• Home

  • Custom Ecommerce
  • Application Development
  • Database Consulting
  • Cloud Hosting
  • Systems Integration
  • Legacy Business Systems
  • Security & Compliance
  • GIS

  • Expertise

  • About Us
  • Our Team
  • Clients
  • Careers

  • Blog

  • VisionPort

  • Contact
  • Our Blog

    Ongoing observations by End Point Dev people

    Bucardo replication from Postgres to sqlite and mariadb using pgbench

    Greg Sabino Mullane

    By Greg Sabino Mullane
    August 12, 2015

    While Bucardo is known for doing “multi-master” Postgres replication, it can do a lot more than simple “master to master” replication (better known as “source to source” replication). As people have been asking for simple Bucardo Bucardo 5 recipes based on pgbench, I decided to present a few here. Since Bucardo allows any number of sources and targets, I will demonstrate a source-source-source-target replication. Targets do not have to be Postgres, so let’s also show that we can do source—​MariaDB—​SQLite replication. Because my own boxes are so customized, I find it easier and more honest when writing demos to start with a fresh system, which also allows you to follow along at home. For this example, I decided to fire up Amazon Web Services (AWS) again.

    After logging in at https://aws.amazon.com, I visited the AWS Management Console, selected “EC2”, clicked on “Launch Instance”, and picked the Amazon Linux AMI (in this case, “Amazon Linux AMI 2015.03 (HVM), SSD Volume Type—​ami-1ecae776”). Demos like this require very little resources, so choosing the smallest AMI (t2.micro) is more than sufficient. After waiting a couple of minutes for it to start up, I was able to SSH in and begin. The first order of business is always updating the box and installing some standard tools. After that I make sure we can install the most recent version of Postgres. I’ll skip the initial steps and jump to the Major Problem I encountered:

    $ sudo yum install postgresql94-plperl
    Error: Package: postgresql94-plperl-9.4.4-1PGDG.rhel6.x86_64 (pgdg94)
               Requires: perl(:MODULE_COMPAT_5.10.1)
     You could try using --skip-broken to work around the problem
     You could try running: rpm -Va --nofiles --nodigest

    Well, that’s not good (and the “You could try” are useless in this case). Although all the other Postgres packages installed without a problem (postgresql94, postgresql94-server, and postgresql94-libs), there is a major incompatibility preventing Pl/Perl from working. Basically, the rpm was compiled against Perl version 5.10, but Amazon Linux is using 5.16! There are many solutions to this problem, from using perlbrew, to downgrading the system Perl, to compiling Postgres manually. However, this is the Age of the Cloud, so a simpler solution is to ditch this AMI and pick a different one. I decided to try a RHEL (Red Hat Enterprise Linux) AMI. Again, I used a t2.micro instance and launched RHEL-7.1 (AMI ID RHEL-7.1_HVM_GA-20150225-x86_64-1-Hourly2-GP2). As always when starting up an instance, the first order of business when logging in is to update the box. Then I installed some important tools, and set about getting the latest and greatest version of Postgres up and running:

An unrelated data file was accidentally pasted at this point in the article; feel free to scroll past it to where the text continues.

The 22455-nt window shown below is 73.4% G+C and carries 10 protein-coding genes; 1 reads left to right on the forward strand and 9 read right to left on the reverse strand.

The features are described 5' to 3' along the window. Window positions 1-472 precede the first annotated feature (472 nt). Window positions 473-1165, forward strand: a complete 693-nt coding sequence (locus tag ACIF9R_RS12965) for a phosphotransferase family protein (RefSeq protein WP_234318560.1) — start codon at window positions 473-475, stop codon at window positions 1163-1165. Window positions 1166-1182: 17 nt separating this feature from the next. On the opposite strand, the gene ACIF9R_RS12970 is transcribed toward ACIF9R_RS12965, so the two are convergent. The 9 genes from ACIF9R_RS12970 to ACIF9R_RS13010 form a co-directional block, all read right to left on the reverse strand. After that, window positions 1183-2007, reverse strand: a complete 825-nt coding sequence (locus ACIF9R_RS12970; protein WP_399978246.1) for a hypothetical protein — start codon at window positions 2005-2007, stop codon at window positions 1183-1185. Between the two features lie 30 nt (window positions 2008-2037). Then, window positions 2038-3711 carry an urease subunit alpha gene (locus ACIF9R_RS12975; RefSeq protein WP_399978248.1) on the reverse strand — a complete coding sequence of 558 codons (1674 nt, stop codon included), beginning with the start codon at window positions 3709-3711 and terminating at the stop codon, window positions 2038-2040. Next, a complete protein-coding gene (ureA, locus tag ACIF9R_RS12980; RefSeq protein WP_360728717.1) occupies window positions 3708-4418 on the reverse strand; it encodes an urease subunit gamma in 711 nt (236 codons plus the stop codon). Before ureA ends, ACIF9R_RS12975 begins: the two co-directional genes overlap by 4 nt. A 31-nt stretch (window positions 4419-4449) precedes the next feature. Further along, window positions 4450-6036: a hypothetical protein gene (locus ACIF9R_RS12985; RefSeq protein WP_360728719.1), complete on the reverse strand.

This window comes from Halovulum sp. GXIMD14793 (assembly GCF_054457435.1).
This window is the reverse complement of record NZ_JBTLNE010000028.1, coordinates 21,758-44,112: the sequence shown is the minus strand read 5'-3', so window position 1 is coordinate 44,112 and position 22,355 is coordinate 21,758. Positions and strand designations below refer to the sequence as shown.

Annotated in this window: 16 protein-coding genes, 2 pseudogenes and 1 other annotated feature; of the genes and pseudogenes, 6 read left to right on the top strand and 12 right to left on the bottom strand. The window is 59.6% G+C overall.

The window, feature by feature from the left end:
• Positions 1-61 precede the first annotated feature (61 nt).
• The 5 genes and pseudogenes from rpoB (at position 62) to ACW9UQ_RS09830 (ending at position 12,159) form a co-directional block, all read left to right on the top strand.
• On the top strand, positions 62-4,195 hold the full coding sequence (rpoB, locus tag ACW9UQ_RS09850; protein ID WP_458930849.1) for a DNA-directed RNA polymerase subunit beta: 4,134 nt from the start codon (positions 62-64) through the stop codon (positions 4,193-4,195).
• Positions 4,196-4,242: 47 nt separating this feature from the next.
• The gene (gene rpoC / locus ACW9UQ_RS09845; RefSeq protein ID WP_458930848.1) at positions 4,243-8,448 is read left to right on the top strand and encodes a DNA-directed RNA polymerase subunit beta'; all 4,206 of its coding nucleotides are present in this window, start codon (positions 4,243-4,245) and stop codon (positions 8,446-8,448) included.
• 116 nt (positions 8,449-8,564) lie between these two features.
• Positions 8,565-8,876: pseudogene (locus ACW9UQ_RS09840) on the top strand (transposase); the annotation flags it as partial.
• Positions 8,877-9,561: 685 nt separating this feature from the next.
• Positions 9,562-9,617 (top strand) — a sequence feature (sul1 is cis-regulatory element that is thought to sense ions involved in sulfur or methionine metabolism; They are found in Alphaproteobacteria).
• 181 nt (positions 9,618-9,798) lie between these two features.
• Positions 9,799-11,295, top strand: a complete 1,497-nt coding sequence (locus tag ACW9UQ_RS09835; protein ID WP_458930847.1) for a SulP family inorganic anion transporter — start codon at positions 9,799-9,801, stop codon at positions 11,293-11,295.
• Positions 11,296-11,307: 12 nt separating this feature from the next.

$ sudo yum update
    $ sudo yum install emacs-nox mlocate git perl-DBD-Pg

    Checking the available Postgres version reveals, as expected, that it is way too old:

    $ sudo yum list postgresql*-server
    Loaded plugins: amazon-id, rhui-lb
    Available Packages
    postgresql-server.x86_64        9.2.13-1.el7_1        rhui-REGION-rhel-server-release

    Luckily, there is excellent support for Postgres packaging on most distros. The first step is to find a rpm to use to get the “pgdg” yum repository in place. Visit https://yum.postgresql.org/ and choose the latest version (as of this writing, 9.4). Then find your distro, and copy the link to the rpm. Going back to the AWS box, add it in like this:

    $ sudo yum localinstall http://yum.postgresql.org/9.4/redhat/rhel-7-x86_64/pgdg-redhat94-9.4-1.noarch.rpm

    This installs a new entry in the /etc/yum.repos.d/ directory named pgdg-94-redhat.repo. However, we want to make sure that we never touch the old, stale versions of Postgres provided by the native yum repos. Keeping it from appearing is as simple as finding out which repo it is in, and adding an exclusion to that repository section by writing exclude=postgres*. Finally, we verify that all yum searches for Postgres return only the 9.4 items:

    ## We saw above that repo was "rhui-REGION-rhel-server-release"
    ## Thus, we know which file to edit
    $ sudo emacs /etc/yum.repos.d/redhat-rhui.repo
    ## At the end of the [rhui-REGION-rhel-server-releases] section, add this line:
    ## Now we can retry the exact same command as above
    $ sudo yum list postgresql*-server
    Loaded plugins: amazon-id, rhui-lb
    Installed Packages
    postgresql94-server.x86_64        9.4.4-1PGDG.rhel7        pgdg94